The problem with horror films (if this can be classified as a horror film) is that often, the narrative lacks emotional heart or even basic human logic. The Final Destination lacks everything required for a decent film to be entertaining. Characters lack development, the focus is less on them than on the grisly death sequences, and as an audience, you’re left wondering why you even bothered by the end. Perfunctory at times, drawn out to the excruciating at others, The Final Destination is a far cry from the wry wit and clever twists of the original. Heck, even the sequel had a bit going for it. Here, it’s just shock after shock after shock, and none of it is very shocking. Which is a problem for a film designed to be so. Phones never work (you guys in the USA must hate your telcos, surely!) and frustrating “magical” events (machines find ways of turning on, a can of hairspray slides across a table for no reason other than the film-makers desire of it to do so and advance the story) keep the death rate high; it’s the kind of low-rent film style that frustrates me as a viewer.
The obligatory cast of young nubiles seems hell bent on eviscerating the script of its potential for dramatic action, a mixture of soap opera acting and horrified gurning as one by one they’re all turned into bloody paste. Nobody here, not even the normally reliable Williamson, can generate any characterisation beyond the 2 dimensional, and for a film most often viewed in 3D, this is a blatant crime against the viewer. Lead actor Bobby Campo, who looks a cross between the entire male cast of Starship Troopers, has the devils own time trying to elevate his stock character beyond a simple cypher for the narrative: he’s the one who figures it out, and runs around like a headless chicken trying to “beat” death before more people die, but we don’t care about him. There’s no reason to! Co-stars Shantel VanSanten, Nick Zano and Haley Webb do little but stare off-camera at something they know not what; VanSanten in particular is horrifying with her cold, dead eyes trying to look serious, instead coming off like she’s got a turd popping out all the time. The director’s stock in trade flash-bang kill shots, including the franchise tip-o-the-hat to the original whereby one character gets slammed by a speeding vehicle (in the original it’s a bus, in this one it’s an ambulance… you’d think those guys would at least know how to drive!) all make an appearance, and the lack of originality and suspense is cringe-inducing. Instead of trying to make a film that’s genuinely scary, or genuinely horrifying, like most of Hollywood these days the film-makers simply resort to gratuitous blood and gore, some snappy editing and an overabundance of second-grade CGI.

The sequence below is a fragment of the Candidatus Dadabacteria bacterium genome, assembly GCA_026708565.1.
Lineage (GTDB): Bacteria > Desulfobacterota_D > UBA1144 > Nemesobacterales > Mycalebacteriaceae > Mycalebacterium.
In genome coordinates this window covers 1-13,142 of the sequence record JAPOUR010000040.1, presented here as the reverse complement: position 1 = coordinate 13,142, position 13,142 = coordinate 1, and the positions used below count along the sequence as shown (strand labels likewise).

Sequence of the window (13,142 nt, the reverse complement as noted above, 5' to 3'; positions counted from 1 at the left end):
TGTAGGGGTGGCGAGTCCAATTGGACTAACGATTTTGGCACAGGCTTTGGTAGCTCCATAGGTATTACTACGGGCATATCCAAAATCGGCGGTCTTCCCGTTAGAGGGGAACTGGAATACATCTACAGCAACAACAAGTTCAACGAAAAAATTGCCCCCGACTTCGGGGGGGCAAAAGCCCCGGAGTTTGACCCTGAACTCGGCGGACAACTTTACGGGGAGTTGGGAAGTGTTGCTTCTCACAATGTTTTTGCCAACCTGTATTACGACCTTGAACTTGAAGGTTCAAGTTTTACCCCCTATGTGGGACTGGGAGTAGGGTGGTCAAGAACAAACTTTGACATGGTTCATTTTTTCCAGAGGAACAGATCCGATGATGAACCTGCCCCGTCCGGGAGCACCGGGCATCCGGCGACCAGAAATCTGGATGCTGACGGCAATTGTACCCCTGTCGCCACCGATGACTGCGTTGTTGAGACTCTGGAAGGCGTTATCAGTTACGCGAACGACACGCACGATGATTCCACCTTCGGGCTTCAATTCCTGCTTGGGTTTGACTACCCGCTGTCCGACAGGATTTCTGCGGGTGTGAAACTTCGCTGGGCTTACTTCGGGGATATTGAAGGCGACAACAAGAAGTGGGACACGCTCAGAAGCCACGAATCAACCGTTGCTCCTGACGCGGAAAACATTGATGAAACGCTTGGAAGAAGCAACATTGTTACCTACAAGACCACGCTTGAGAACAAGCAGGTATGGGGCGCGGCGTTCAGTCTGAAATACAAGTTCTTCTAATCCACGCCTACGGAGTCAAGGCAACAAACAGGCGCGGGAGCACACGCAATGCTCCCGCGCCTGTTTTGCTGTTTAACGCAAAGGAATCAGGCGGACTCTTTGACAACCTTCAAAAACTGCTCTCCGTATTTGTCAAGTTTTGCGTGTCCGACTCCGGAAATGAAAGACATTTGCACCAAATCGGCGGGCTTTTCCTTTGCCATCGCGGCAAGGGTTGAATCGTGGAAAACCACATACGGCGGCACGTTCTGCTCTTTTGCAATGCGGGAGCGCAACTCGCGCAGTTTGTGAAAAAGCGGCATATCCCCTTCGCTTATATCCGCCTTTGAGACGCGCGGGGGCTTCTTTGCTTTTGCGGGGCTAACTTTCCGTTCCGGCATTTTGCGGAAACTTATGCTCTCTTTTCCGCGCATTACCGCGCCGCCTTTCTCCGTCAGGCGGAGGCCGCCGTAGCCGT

It’s generic, sloppy muck, is The Final Destination. One can only hope that this truly is the final Destination – until one sees the release date for Final Destination 5 looming large like an oncoming train. It’s as if Hollywood is trying desperately to suck every breath from every franchise they have until it bleeds air: guys, I hate to say it, but the Destination franchise has finally been killed by a shite film. Any more is just grinding things into the dust. If you watch this film, don’t say I didn’t warn you.
© 2010 – 2018, Rodney Twelftree. All rights reserved.